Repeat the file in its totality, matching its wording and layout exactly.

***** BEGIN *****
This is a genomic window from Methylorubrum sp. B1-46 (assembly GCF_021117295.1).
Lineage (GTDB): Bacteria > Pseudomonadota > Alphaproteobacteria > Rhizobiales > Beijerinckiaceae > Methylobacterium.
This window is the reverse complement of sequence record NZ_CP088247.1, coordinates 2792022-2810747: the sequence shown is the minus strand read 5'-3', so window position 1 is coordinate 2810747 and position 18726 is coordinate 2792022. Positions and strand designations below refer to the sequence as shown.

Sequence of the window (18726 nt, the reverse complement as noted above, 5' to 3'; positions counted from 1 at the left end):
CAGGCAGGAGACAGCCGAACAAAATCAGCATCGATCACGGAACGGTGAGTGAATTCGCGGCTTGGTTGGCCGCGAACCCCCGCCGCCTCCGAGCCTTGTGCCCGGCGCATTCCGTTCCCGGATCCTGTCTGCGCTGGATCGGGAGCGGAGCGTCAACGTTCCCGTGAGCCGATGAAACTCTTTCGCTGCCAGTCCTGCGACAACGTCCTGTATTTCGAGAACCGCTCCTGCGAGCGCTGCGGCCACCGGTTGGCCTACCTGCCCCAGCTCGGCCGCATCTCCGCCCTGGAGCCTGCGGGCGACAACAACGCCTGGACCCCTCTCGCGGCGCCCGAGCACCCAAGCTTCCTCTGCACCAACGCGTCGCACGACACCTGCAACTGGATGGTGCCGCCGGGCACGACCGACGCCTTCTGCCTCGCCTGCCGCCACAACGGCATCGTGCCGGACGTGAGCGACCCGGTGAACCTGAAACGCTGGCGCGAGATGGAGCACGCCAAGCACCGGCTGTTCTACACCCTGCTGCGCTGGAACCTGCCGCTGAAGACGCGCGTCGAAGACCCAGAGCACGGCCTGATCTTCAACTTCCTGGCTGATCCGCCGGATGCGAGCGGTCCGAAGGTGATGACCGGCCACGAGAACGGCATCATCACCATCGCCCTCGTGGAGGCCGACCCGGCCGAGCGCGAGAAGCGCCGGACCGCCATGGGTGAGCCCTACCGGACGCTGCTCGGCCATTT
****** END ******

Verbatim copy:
This is a genomic window from Methylorubrum sp. B1-46 (assembly GCF_021117295.1).
Lineage (GTDB): Bacteria > Pseudomonadota > Alphaproteobacteria > Rhizobiales > Beijerinckiaceae > Methylobacterium.
This window is the reverse complement of sequence record NZ_CP088247.1, coordinates 2792022-2810747: the sequence shown is the minus strand read 5'-3', so window position 1 is coordinate 2810747 and position 18726 is coordinate 2792022. Positions and strand designations below refer to the sequence as shown.

Sequence of the window (18726 nt, the reverse complement as noted above, 5' to 3'; positions counted from 1 at the left end):
CAGGCAGGAGACAGCCGAACAAAATCAGCATCGATCACGGAACGGTGAGTGAATTCGCGGCTTGGTTGGCCGCGAACCCCCGCCGCCTCCGAGCCTTGTGCCCGGCGCATTCCGTTCCCGGATCCTGTCTGCGCTGGATCGGGAGCGGAGCGTCAACGTTCCCGTGAGCCGATGAAACTCTTTCGCTGCCAGTCCTGCGACAACGTCCTGTATTTCGAGAACCGCTCCTGCGAGCGCTGCGGCCACCGGTTGGCCTACCTGCCCCAGCTCGGCCGCATCTCCGCCCTGGAGCCTGCGGGCGACAACAACGCCTGGACCCCTCTCGCGGCGCCCGAGCACCCAAGCTTCCTCTGCACCAACGCGTCGCACGACACCTGCAACTGGATGGTGCCGCCGGGCACGACCGACGCCTTCTGCCTCGCCTGCCGCCACAACGGCATCGTGCCGGACGTGAGCGACCCGGTGAACCTGAAACGCTGGCGCGAGATGGAGCACGCCAAGCACCGGCTGTTCTACACCCTGCTGCGCTGGAACCTGCCGCTGAAGACGCGCGTCGAAGACCCAGAGCACGGCCTGATCTTCAACTTCCTGGCTGATCCGCCGGATGCGAGCGGTCCGAAGGTGATGACCGGCCACGAGAACGGCATCATCACCATCGCCCTCGTGGAGGCCGACCCGGCCGAGCGCGAGAAGCGCCGGACCGCCATGGGTGAGCCCTACCGGACGCTGCTCGGCCATTT